Spike anxiety is caused by a sudden realisation, or discovery of something I didn’t do, or didn’t get quite right.

If you’ve ever experienced the “heart-sinking” feeling of forgetting something important, then it’s just like that, but doesn’t stop after the usual second or two.

Mild background anxiety comes at me slowly. It builds up as I dwell on something that wouldn’t be a problem if I weren’t to build it up in my head.


Dealing with them is less of a science than I would like.

Spike anxiety comes from nowhere, and the best defence I’ve found against it is to take action on the thing causing it as quickly as I can.

That could mean contacting somebody, putting a reminder in my diary or writing some notes to help make sense of the worry.

Mild background anxiety is more of a battle. To halt it I have to stop my brain from dwelling on the thought for long enough to bring the focus of it back down to size. So a good positive distraction is required.

That might be a good tv program, singing along to music I know well, a phone call which requires focus.

Long term, I think it’s possibly to reduce my general anxiety by changing things in my life, and working to be calmer and more considered when things do come along.

For me, this might mean avoiding some situation, and even people. Beyond that possibly meditation or other mindfulness techniques.

300 words

I’m keen to continue improving my writing in 2019, both quality and quantity. I’d like it to become something I do daily, and something I lean on to fill gaps in days that I have, rather than defaulting to social media browsing. It’s right up at the top of my list of focuses for 2019.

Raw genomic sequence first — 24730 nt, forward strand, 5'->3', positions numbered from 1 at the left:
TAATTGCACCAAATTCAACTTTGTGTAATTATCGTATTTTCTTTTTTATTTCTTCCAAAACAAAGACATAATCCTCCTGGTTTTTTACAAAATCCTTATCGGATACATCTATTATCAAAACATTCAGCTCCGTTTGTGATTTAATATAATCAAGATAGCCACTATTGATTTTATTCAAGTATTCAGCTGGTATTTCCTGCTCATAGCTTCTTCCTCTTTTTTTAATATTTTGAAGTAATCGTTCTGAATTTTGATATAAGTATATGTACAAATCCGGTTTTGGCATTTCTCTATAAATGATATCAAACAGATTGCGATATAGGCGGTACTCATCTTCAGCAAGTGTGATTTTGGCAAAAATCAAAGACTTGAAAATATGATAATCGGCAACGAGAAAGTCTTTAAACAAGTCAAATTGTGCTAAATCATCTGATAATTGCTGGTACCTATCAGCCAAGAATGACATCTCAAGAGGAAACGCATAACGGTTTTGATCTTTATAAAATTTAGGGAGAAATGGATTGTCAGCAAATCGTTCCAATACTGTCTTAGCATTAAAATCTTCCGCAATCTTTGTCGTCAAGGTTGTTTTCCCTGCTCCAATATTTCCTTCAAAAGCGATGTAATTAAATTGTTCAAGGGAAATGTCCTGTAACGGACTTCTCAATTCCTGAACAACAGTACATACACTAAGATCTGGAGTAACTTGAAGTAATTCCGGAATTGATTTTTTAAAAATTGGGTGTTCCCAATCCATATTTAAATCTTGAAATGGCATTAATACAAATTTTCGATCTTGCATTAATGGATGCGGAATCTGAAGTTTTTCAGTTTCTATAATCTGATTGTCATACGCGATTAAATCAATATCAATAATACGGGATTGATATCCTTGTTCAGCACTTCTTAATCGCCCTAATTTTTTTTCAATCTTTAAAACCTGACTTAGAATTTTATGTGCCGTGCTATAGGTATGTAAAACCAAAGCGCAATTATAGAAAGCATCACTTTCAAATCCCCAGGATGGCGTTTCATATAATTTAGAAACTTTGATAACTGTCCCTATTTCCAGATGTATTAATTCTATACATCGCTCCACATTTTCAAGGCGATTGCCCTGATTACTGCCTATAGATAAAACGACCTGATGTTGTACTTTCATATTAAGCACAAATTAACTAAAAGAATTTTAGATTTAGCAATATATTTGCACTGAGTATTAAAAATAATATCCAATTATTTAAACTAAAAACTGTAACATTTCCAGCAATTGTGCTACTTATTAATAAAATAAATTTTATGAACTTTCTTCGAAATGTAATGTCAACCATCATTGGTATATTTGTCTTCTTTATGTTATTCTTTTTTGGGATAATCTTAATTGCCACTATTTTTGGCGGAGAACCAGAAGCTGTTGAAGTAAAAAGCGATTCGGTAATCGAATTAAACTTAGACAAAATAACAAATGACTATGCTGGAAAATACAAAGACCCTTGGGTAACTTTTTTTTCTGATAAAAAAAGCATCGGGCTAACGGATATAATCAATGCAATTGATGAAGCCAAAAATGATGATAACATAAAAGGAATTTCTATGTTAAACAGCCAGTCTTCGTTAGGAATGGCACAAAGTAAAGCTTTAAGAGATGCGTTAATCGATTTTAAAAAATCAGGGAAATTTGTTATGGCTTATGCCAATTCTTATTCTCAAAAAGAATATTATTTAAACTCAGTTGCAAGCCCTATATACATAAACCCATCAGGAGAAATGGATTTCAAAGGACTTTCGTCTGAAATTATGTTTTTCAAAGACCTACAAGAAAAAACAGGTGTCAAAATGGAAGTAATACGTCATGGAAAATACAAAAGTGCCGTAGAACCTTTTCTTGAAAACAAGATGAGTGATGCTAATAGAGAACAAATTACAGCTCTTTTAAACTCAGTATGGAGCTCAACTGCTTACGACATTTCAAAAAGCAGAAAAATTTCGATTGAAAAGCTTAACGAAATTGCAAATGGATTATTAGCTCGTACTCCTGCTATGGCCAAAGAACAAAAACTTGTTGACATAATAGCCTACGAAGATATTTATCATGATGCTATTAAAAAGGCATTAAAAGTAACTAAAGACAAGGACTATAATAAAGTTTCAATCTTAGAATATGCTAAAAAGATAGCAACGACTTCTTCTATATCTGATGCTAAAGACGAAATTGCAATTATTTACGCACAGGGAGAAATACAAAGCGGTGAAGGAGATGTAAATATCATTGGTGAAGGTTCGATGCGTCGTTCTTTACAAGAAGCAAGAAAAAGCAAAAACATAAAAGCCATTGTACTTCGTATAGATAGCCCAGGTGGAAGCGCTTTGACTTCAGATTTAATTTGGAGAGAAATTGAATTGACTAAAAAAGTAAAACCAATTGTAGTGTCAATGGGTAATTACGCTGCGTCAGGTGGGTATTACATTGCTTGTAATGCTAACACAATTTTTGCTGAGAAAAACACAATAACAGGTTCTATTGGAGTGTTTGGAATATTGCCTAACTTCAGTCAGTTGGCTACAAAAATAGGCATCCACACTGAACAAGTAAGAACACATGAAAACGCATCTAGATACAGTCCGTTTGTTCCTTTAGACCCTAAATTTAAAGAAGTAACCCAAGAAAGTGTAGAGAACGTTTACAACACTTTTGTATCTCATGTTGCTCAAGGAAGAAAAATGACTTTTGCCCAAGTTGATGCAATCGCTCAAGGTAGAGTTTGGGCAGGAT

I’ve decided on 300 words as it seems a fair target. A target I can hit on a commute, on a lunch break, between pieces of work, before heading off to bed in the evening.

I’m not setting any boundaries when it comes to subject matter. That being said, I’ll likely mostly stick to tech, wellbeing, productivity, agile methods and a little on me.

I’ve written fairly frequently over the last ten years. The destination for the content I was writing were pretty broad and the length very varied. I’ve written short tech blog posts detailing a process for completing something technical. I’ve written marketting pieces sharing the benefits or details of a product or service which I was involved with and wanted to sell. I’ve written for social good campaigns that I’ve supported. I’ve even written some pretty heavy lifting specification documents.

I want to get away from all of that. The writing I do in my 300 word pieces is likely to be opinion focused, and a way to voice my thoughts without spending a huge amount of time on the data and the detail.

If conversations are triggered, then that would be great. Occassionally the 300 word articles may lead to more detailed writing on the same or similar topics.

Just enough process. As few rules as possible. Learning as I go. A great outlet for my thoughts, and possibly placeholder for projects or longer form writing. A great way to just practice my writing, often.